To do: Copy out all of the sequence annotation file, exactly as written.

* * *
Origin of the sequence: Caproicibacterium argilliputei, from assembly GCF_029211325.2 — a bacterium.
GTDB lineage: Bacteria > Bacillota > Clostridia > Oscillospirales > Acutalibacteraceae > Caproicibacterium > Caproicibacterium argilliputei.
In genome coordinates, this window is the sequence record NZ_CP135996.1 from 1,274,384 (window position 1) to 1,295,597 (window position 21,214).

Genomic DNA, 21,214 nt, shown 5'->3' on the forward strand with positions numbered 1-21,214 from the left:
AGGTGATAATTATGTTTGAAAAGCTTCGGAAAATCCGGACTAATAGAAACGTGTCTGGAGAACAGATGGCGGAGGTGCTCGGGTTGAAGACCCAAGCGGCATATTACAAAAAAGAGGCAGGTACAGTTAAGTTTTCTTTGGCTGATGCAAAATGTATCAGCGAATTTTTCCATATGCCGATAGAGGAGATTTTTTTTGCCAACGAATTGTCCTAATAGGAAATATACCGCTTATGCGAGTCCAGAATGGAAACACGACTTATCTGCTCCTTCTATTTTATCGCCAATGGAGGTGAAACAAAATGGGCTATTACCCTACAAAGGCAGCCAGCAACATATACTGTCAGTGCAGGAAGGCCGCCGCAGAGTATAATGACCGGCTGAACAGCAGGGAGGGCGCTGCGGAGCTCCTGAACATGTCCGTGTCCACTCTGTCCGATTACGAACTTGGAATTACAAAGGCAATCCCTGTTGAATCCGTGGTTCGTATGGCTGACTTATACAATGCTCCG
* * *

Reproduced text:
Origin of the sequence: Caproicibacterium argilliputei, from assembly GCF_029211325.2 — a bacterium.
GTDB lineage: Bacteria > Bacillota > Clostridia > Oscillospirales > Acutalibacteraceae > Caproicibacterium > Caproicibacterium argilliputei.
In genome coordinates, this window is the sequence record NZ_CP135996.1 from 1,274,384 (window position 1) to 1,295,597 (window position 21,214).

Genomic DNA, 21,214 nt, shown 5'->3' on the forward strand with positions numbered 1-21,214 from the left:
AGGTGATAATTATGTTTGAAAAGCTTCGGAAAATCCGGACTAATAGAAACGTGTCTGGAGAACAGATGGCGGAGGTGCTCGGGTTGAAGACCCAAGCGGCATATTACAAAAAAGAGGCAGGTACAGTTAAGTTTTCTTTGGCTGATGCAAAATGTATCAGCGAATTTTTCCATATGCCGATAGAGGAGATTTTTTTTGCCAACGAATTGTCCTAATAGGAAATATACCGCTTATGCGAGTCCAGAATGGAAACACGACTTATCTGCTCCTTCTATTTTATCGCCAATGGAGGTGAAACAAAATGGGCTATTACCCTACAAAGGCAGCCAGCAACATATACTGTCAGTGCAGGAAGGCCGCCGCAGAGTATAATGACCGGCTGAACAGCAGGGAGGGCGCTGCGGAGCTCCTGAACATGTCCGTGTCCACTCTGTCCGATTACGAACTTGGAATTACAAAGGCAATCCCTGTTGAATCCGTGGTTCGTATGGCTGACTTATACAATGCTCCG